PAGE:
TypeScript Piped Inference



In this article, we demonstrate a powerful TypeScript trick that allows types to be inferred using the extends keyword on unknown types.

The challenge

We want to be able to write something like this:

const bar: 'bar' =
    { foo: 'bar', value: 123 } as const,

If you'd like, go ahead and give this a try in the TypeScript Playground before reading on...

Generic functions

Let's say that we want to write a function which returns its only argument. This is trivially easy in JavaScript:

function identity(value) {
  return value

However, in TypeScript, this gives us a type error (when noImplicitAny is enabled... you're using noImplicitAny, right?):

// Parameter 'value' implicitly has
// an 'any' type.(7006)
function identity(value) {
  return value

We could fix the type that the user is going to supply:

function identity(value: number): number {
  return value

But now this function only works for numbers... Is there a better way?

Yes! We can make this a generic function:

function identity<A>(value: A): A {
  return value

When usages of identity are type-checked, TypeScript substitutes A for the given type. For example, identity works for number:

const value: number = identity<number>(1234)

TypeScript can also infer the type of its argument, so we don't need to specify the type variable:

const value: number = identity(1234)

Back to our challenge...

Now that we know a little more about how generics work, let's see if we can leverage them to implement getMember:

function getMember
  <T, R extends Record<string, T>>
  (record: R, field: keyof R): T {
  return record[field]

Unfortunately this does not work like we would want it to:

const bar = getMember(
  { foo: 'bar', value: 123 } as const,
// bar: 'bar' | 123

The problem here is that R is typed as Record<string, 'bar' | 123>, because T is typed as 'bar' | 123 in order to cover the type of all values in our record.

This is a bit of a problem - how are we going to specify a type for each field in our record?

Piped inference

The trick is to leverage type inference here, using a combination of extends and unknown:

function getMember
  <R extends Record<string | number | symbol, unknown>,
   F extends keyof R>
  (record: R, field: F): R[F] {
  return record[field]

We need to type this with enough information for R to be dereferenced - in this case, it needs to be a record - and we need to use F extends keyof R in order to narrow down the key we're using.

To see why this works, we can expand the type variables (and in this case, we can get rid of the as const assertion, but note that as const will help when the type variables are inferred):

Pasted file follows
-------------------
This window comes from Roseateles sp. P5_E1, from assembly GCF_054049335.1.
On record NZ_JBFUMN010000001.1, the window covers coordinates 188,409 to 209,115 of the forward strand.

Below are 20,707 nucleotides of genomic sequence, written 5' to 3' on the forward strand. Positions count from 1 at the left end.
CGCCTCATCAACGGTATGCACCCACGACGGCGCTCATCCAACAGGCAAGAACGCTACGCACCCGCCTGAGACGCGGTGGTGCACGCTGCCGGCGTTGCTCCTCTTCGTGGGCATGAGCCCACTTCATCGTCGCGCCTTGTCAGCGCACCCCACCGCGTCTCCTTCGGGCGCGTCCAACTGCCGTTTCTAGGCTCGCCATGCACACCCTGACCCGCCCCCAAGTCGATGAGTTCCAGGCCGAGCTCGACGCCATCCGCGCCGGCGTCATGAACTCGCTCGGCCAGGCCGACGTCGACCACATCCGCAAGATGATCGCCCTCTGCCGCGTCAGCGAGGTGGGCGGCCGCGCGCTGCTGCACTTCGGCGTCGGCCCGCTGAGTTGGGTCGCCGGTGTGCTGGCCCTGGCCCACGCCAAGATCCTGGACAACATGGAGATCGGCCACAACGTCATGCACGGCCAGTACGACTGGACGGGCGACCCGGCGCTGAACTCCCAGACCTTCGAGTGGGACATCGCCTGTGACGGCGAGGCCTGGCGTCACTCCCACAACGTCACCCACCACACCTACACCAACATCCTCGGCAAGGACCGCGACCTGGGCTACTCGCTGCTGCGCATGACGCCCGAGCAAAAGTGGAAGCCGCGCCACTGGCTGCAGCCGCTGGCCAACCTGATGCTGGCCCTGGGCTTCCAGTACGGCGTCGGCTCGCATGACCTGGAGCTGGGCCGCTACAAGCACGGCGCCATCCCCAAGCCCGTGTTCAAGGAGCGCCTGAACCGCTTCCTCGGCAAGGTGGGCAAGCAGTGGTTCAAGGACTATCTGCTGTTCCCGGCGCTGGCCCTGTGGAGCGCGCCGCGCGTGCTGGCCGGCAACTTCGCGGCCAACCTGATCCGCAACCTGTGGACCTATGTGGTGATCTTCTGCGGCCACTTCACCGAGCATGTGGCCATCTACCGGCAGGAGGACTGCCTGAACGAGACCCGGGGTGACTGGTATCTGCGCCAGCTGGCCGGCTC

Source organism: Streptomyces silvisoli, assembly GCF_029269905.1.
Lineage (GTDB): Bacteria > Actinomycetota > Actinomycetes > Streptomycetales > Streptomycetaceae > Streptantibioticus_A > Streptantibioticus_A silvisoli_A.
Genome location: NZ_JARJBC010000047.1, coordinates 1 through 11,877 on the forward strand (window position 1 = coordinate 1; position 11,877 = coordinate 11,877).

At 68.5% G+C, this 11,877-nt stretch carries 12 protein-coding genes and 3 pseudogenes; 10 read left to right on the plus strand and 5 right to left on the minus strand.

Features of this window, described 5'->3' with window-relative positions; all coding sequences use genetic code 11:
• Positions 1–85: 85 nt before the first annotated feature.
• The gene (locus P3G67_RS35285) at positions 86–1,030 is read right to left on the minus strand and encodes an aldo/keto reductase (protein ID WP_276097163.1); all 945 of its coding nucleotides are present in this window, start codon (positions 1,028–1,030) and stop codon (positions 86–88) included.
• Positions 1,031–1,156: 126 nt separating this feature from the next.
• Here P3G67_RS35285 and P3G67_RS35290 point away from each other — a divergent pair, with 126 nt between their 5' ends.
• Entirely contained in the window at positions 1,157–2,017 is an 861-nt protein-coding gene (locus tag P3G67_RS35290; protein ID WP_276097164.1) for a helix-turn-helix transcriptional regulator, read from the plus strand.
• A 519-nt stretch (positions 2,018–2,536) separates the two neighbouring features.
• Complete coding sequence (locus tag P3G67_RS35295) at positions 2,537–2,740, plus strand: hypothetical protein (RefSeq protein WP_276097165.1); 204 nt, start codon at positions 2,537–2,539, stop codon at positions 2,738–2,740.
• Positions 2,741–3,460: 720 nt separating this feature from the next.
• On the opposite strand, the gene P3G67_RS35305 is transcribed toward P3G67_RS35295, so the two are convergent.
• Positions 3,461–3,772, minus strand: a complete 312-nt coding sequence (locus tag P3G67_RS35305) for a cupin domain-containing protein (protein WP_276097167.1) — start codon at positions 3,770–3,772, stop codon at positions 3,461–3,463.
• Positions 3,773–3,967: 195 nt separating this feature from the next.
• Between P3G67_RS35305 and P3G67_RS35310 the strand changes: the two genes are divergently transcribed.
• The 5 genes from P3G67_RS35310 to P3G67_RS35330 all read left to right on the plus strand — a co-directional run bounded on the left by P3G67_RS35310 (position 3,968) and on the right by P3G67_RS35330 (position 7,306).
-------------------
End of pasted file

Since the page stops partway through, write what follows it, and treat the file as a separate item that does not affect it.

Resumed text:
const bar = getMember<{foo: 'bar', value: 123}, 'foo'>(
  { foo: 'bar', value: 123 }, 'foo')
// bar: 'bar'

I call this technique piped inference - I can't find another name for this in the wild.

More recipes

This technique is pretty powerful, and is useful in all sorts of other situations:

Variadic combiner

This pattern allows us to write a function which takes a variable number of arguments, and combine them in a strongly typed way.

The trick here is to take an argument which extends a non-empty tuple of unknown values, ie. extends [unknown, ...unknown[]].

Let's say we want a function which takes a variadic number of arguments which may or may not be undefined, returns undefined if any argument is undefined, or runs a combiner function on the arguments otherwise:

  'foo' as const,
  'bar' as const,
  'baz' as const,
  (a: 'foo', b: 'bar', c: 'baz') => a + b + c)

We can type combineNonUndefineds as:

/** Similar to `Exclude`, but can exclude `O` from an entire array */
type ExcludeAll<T extends [unknown, ...unknown[]], O> =
  T extends [infer A, ...infer B] ?
    B extends [unknown, ...unknown[]] ? [A, ...ExcludeAll<B, O>] : [A, B]
  : never

function combineNonUndefineds
  <Ts extends [unknown, ...unknown[]], A>
  (...args: [
    ...values: Ts,
    combiner: (...values: ExcludeAll<Ts, undefined>) => A
  ]): A | undefined { /* ... */ }


In general, TypeScript's inference is really powerful. It can be leveraged to make generics more powerful.

The main lesson here is that generics should be used in order to specify just enough information to get the job done, and inference can help by making types based off of generics more specific.

Thanks for reading!

Feel free to reach out if you have any comments to:
sixstring982 (at) gmail (dot) com.